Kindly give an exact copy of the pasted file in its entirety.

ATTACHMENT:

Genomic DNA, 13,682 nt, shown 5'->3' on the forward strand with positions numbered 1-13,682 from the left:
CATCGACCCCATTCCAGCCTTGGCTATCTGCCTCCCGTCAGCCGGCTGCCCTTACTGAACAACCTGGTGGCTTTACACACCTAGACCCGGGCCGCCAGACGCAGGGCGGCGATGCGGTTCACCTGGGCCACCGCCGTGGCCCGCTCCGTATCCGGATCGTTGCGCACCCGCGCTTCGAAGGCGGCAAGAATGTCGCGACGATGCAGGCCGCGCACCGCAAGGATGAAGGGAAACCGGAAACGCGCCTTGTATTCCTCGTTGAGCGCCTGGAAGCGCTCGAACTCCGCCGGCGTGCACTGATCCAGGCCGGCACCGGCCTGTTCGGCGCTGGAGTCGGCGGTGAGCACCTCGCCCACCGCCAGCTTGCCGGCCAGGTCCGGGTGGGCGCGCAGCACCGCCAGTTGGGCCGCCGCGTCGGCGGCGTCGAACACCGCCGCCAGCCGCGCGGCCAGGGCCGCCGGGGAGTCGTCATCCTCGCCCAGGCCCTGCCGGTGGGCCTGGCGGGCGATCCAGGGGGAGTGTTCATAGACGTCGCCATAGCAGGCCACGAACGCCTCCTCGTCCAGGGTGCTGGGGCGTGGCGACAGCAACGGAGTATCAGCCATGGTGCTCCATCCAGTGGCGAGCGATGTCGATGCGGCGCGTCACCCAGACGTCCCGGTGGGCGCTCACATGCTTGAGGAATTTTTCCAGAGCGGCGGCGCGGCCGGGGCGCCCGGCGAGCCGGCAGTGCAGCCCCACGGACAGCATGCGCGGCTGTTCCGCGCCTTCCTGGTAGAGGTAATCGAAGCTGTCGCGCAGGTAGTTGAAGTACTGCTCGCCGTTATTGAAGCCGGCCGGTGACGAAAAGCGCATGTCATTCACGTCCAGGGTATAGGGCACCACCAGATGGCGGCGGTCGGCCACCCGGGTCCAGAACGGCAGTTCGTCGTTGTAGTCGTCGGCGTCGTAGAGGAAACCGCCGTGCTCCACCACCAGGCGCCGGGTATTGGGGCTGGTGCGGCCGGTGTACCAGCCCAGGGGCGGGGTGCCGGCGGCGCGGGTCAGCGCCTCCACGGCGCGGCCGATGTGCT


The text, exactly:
Genomic DNA, 13,682 nt, shown 5'->3' on the forward strand with positions numbered 1-13,682 from the left:
CATCGACCCCATTCCAGCCTTGGCTATCTGCCTCCCGTCAGCCGGCTGCCCTTACTGAACAACCTGGTGGCTTTACACACCTAGACCCGGGCCGCCAGACGCAGGGCGGCGATGCGGTTCACCTGGGCCACCGCCGTGGCCCGCTCCGTATCCGGATCGTTGCGCACCCGCGCTTCGAAGGCGGCAAGAATGTCGCGACGATGCAGGCCGCGCACCGCAAGGATGAAGGGAAACCGGAAACGCGCCTTGTATTCCTCGTTGAGCGCCTGGAAGCGCTCGAACTCCGCCGGCGTGCACTGATCCAGGCCGGCACCGGCCTGTTCGGCGCTGGAGTCGGCGGTGAGCACCTCGCCCACCGCCAGCTTGCCGGCCAGGTCCGGGTGGGCGCGCAGCACCGCCAGTTGGGCCGCCGCGTCGGCGGCGTCGAACACCGCCGCCAGCCGCGCGGCCAGGGCCGCCGGGGAGTCGTCATCCTCGCCCAGGCCCTGCCGGTGGGCCTGGCGGGCGATCCAGGGGGAGTGTTCATAGACGTCGCCATAGCAGGCCACGAACGCCTCCTCGTCCAGGGTGCTGGGGCGTGGCGACAGCAACGGAGTATCAGCCATGGTGCTCCATCCAGTGGCGAGCGATGTCGATGCGGCGCGTCACCCAGACGTCCCGGTGGGCGCTCACATGCTTGAGGAATTTTTCCAGAGCGGCGGCGCGGCCGGGGCGCCCGGCGAGCCGGCAGTGCAGCCCCACGGACAGCATGCGCGGCTGTTCCGCGCCTTCCTGGTAGAGGTAATCGAAGCTGTCGCGCAGGTAGTTGAAGTACTGCTCGCCGTTATTGAAGCCGGCCGGTGACGAAAAGCGCATGTCATTCACGTCCAGGGTATAGGGCACCACCAGATGGCGGCGGTCGGCCACCCGGGTCCAGAACGGCAGTTCGTCGTTGTAGTCGTCGGCGTCGTAGAGGAAACCGCCGTGCTCCACCACCAGGCGCCGGGTATTGGGGCTGGTGCGGCCGGTGTACCAGCCCAGGGGCGGGGTGCCGGCGGCGCGGGTCAGCGCCTCCACGGCGCGGCCGATGTGCT